Education And Debate Economics notes

Converting international cost effectiveness data to UK prices

BMJ 2002; 325 doi: https://doi.org/10.1136/bmj.325.7358.275 (Published 03 August 2002) Cite this as: BMJ 2002;325:275
  1. Toby B Gosden, research fellowa,
  2. David J Torgerson, research fellowb
  1. aNational Primary Care Research and Development Centre, University of Manchester, Manchester M13 9PL
  2. bNational Primary Care Research and Development Centre, Centre for Health Economics, University of York, York YO1 5DD
  1. Correspondence to: T B Gosden.

    To facilitate decision making the Department of Health commissioned a systematic review of all published economic evaluations (not just UK studies) with a view to constructing an economic evaluation database.1 This systematic approach has been influenced by the Cochrane style systematic review process of clinical evaluations and is a progression from the widely publicised “QALY league table” approach. A QALY (quality adjusted life year) league table ranks interventions according to the extra cost per extra quality adjusted life year gained. Ideally this approach should help direct health care resources to those interventions which produce the most QALYs for the least cost. However, economic data are often specific to time and place, and extrapolation of economic results between localities and especially between countries should be treated with extreme caution. We aim here to show that the uncertainty over only one aspect of translating and interpreting non-UK evaluations—currency conversion factors—makes the use of foreign evaluations in UK health care decision making unreliable.

    Variation in estimates of symptomatic and asymptomatic women costs after converting from non-UK to UK using three conversion methods*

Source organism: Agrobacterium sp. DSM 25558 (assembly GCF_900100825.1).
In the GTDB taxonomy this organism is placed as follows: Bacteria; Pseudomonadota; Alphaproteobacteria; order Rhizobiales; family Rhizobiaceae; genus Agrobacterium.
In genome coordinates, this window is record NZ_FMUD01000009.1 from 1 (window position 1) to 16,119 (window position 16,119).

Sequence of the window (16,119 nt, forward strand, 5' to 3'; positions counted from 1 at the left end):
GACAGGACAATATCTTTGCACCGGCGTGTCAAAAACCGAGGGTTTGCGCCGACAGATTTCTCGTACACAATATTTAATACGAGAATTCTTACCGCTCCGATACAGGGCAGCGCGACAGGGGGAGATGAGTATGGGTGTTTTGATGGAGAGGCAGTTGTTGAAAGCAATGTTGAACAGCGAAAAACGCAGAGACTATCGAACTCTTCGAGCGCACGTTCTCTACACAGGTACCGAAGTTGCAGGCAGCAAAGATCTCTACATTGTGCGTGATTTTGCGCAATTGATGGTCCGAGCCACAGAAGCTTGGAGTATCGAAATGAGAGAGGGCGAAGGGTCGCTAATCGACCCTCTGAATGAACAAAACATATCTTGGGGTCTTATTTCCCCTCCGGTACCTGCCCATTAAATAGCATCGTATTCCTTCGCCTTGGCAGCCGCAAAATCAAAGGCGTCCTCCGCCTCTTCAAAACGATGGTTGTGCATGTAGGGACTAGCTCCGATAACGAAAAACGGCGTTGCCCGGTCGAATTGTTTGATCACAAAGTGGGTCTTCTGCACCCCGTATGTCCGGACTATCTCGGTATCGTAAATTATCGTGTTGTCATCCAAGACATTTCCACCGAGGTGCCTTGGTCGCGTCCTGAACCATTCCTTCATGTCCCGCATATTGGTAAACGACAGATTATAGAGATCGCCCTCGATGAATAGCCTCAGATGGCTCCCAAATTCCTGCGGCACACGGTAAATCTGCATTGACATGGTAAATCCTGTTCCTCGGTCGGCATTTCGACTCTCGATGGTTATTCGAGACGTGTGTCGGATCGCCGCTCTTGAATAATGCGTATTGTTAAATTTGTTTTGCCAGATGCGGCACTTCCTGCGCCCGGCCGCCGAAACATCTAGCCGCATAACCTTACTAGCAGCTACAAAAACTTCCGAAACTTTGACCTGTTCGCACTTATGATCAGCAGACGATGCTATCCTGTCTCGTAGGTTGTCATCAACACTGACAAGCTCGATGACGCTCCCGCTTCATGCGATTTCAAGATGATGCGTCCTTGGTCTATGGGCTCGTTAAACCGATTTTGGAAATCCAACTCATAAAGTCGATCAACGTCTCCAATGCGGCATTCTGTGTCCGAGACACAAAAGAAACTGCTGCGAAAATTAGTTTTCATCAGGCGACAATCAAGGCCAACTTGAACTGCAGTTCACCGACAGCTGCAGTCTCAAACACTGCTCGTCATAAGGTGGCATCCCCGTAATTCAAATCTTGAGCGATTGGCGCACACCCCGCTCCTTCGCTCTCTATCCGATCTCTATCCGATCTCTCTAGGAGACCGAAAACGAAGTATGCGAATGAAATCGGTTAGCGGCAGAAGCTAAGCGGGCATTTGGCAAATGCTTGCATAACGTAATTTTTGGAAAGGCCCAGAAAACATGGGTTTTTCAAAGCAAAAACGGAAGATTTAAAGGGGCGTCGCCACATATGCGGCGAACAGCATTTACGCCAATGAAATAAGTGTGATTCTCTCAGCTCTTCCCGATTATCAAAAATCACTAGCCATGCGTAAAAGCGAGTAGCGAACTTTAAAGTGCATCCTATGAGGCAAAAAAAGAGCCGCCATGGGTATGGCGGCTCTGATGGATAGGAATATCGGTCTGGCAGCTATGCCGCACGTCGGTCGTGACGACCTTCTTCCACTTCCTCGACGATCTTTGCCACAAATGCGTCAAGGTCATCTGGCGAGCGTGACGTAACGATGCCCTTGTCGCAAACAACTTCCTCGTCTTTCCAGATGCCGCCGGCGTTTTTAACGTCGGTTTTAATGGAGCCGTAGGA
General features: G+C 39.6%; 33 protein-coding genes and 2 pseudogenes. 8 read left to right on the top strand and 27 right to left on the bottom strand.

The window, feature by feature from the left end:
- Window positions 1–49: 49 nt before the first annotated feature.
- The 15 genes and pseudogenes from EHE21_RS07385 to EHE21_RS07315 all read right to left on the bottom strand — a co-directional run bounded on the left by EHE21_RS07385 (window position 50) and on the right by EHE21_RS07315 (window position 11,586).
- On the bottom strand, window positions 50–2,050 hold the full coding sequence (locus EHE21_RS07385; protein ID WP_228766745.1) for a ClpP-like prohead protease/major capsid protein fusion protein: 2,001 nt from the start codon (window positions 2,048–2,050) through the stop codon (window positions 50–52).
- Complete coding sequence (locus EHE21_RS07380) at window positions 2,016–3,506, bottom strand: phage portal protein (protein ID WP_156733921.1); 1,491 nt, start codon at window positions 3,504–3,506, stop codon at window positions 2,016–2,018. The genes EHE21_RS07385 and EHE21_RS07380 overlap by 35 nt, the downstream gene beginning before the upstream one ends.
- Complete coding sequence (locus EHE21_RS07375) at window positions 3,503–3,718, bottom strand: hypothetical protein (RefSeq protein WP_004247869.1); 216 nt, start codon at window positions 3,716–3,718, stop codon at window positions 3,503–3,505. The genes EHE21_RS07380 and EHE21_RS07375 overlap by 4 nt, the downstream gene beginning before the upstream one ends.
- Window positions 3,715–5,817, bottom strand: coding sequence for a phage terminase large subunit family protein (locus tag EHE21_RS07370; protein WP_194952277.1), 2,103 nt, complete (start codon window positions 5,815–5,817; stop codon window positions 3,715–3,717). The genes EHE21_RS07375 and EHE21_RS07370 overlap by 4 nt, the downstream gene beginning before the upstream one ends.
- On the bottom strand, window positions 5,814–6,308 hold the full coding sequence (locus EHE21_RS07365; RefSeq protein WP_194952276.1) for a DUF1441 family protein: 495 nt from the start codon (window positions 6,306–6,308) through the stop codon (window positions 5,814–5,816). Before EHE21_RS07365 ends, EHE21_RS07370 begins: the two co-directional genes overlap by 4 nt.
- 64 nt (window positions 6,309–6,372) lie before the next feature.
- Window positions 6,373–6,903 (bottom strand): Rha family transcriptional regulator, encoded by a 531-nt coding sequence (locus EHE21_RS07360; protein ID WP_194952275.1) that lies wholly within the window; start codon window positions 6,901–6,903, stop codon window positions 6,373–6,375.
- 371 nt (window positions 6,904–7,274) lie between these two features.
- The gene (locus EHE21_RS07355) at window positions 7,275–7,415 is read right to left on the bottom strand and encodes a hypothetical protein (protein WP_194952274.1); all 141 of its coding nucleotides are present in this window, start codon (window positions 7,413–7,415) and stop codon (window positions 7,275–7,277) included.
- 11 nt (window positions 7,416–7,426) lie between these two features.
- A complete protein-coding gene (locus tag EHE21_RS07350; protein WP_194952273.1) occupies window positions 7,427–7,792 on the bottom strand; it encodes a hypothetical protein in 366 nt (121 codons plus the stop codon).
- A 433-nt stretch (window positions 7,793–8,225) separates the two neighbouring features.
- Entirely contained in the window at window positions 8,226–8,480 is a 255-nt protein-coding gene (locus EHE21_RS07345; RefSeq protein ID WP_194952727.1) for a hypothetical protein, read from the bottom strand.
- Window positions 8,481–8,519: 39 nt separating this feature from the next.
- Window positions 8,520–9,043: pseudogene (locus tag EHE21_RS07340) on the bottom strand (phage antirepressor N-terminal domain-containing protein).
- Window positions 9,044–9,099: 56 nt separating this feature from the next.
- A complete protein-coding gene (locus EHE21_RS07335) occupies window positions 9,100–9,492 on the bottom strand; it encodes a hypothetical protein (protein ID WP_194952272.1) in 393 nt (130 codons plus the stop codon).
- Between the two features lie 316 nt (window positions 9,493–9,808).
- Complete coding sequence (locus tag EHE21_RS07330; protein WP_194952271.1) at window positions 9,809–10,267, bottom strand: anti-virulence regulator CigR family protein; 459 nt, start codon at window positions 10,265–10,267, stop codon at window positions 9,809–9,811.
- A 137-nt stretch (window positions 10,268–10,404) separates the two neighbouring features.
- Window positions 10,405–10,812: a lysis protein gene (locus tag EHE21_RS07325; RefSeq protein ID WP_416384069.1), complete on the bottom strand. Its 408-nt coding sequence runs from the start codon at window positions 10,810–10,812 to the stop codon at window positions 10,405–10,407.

View this table:

    At present it is uncertain which is the best method of converting international cost data into UK prices. Exchange rates are unsatisfactory because they can vary considerably within the space of a few months. To avoid this, and other methodological problems of exchange rates, purchasing power parities (PPPs) are used to convert the costs of goods and services which are priced in different currencies to UK costs. PPPs relate to the prices of the same basket of goods in different countries and can eliminate some of the drawbacks of using exchange rates. However, it is unclear which type of PPP, health service specific or related to gross domestic product (GDP), is the more appropriate conversion method. If £1.50 bought the same goods and services in the UK as $1 does in the United States this would result in a GDP PPP of 1.5. Health PPPs are calculated using only the prices of a basket of health related goods and services whereas GDP PPPs are based on the prices of a basket of all goods in the economy. Previous attempts to establish the stability of either health PPP or GDP PPP conversion factors have reached different conclusions. 2 3 The Department of Health register of cost effectiveness studies1 recommends the use of GDP PPPs, though others argue that the choice makes no difference.4

    In the table we show the results of converting a number of economic evaluations512 of hormone replacement therapy identified in a recent systematic review.15 Though each study contained several different scenarios of use of hormone replacement therapy and different types of patients, we show just two scenarios: 10 years of use for symptomatic women and 10 years of use for asymptomatic women (all studies used similar measures of health gain). As the table shows, different conversion methods give very different cost utility ratios, with a considerable range in results. A UK study5 is included for comparison. The difficulty with respect to UK decision making is: which is the right answer? There is, as yet, no consensus among health economists on this question.

    This uncertainty is compounded by the differences between countries in the amount, productivity, and price of resources used to provide health care. For example, countries may use different numbers and types of staff, with widely varying pay scales and costs, to deliver the same quality of life improvements in women receiving hormone replacement therapy. A better method of using non-UK evaluations may be to derive UK costs based on reported physical units of resources used rather than convert costs using currently available techniques. However, this will tend only to reduce uncertainty due to problems with conversion factors, not remove it altogether.

    References

    View Abstract